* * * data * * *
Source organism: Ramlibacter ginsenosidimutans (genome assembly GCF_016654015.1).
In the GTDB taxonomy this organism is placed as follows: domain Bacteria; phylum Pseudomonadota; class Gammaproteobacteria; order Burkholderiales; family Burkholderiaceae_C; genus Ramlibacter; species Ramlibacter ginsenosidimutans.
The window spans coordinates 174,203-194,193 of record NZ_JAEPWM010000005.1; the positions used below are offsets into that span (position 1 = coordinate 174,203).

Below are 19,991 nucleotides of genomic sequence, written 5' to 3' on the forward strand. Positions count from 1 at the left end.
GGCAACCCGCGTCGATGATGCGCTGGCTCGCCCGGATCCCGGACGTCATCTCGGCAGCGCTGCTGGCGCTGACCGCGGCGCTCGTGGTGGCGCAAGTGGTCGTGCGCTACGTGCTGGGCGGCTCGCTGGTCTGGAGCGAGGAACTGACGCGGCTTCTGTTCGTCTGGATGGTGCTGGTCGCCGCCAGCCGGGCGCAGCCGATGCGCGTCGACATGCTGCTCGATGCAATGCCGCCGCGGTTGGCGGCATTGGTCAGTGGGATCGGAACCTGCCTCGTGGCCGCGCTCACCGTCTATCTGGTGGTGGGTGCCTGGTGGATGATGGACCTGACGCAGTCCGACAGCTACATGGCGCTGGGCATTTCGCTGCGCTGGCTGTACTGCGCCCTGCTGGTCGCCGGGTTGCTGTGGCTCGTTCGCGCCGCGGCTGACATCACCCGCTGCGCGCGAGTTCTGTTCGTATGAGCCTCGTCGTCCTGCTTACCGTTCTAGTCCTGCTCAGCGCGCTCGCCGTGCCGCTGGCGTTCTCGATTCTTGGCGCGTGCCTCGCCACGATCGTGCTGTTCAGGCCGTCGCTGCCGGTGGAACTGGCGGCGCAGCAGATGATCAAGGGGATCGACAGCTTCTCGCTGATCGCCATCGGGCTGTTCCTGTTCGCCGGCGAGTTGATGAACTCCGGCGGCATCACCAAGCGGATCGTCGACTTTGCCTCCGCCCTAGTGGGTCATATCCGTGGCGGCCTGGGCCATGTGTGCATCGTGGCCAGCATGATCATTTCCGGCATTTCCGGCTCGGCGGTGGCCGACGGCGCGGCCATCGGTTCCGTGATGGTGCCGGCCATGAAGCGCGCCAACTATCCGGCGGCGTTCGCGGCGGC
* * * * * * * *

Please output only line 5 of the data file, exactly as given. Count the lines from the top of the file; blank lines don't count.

GGCAACCCGCGTCGATGATGCGCTGGCTCGCCCGGATCCCGGACGTCATCTCGGCAGCGCTGCTGGCGCTGACCGCGGCGCTCGTGGTGGCGCAAGTGGTCGTGCGCTACGTGCTGGGCGGCTCGCTGGTCTGGAGCGAGGAACTGACGCGGCTTCTGTTCGTCTGGATGGTGCTGGTCGCCGCCAGCCGGGCGCAGCCGATGCGCGTCGACATGCTGCTCGATGCAATGCCGCCGCGGTTGGCGGCATTGGTCAGTGGGATCGGAACCTGCCTCGTGGCCGCGCTCACCGTCTATCTGGTGGTGGGTGCCTGGTGGATGATGGACCTGACGCAGTCCGACAGCTACATGGCGCTGGGCATTTCGCTGCGCTGGCTGTACTGCGCCCTGCTGGTCGCCGGGTTGCTGTGGCTCGTTCGCGCCGCGGCTGACATCACCCGCTGCGCGCGAGTTCTGTTCGTATGAGCCTCGTCGTCCTGCTTACCGTTCTAGTCCTGCTCAGCGCGCTCGCCGTGCCGCTGGCGTTCTCGATTCTTGGCGCGTGCCTCGCCACGATCGTGCTGTTCAGGCCGTCGCTGCCGGTGGAACTGGCGGCGCAGCAGATGATCAAGGGGATCGACAGCTTCTCGCTGATCGCCATCGGGCTGTTCCTGTTCGCCGGCGAGTTGATGAACTCCGGCGGCATCACCAAGCGGATCGTCGACTTTGCCTCCGCCCTAGTGGGTCATATCCGTGGCGGCCTGGGCCATGTGTGCATCGTGGCCAGCATGATCATTTCCGGCATTTCCGGCTCGGCGGTGGCCGACGGCGCGGCCATCGGTTCCGTGATGGTGCCGGCCATGAAGCGCGCCAACTATCCGGCGGCGTTCGCGGCGGC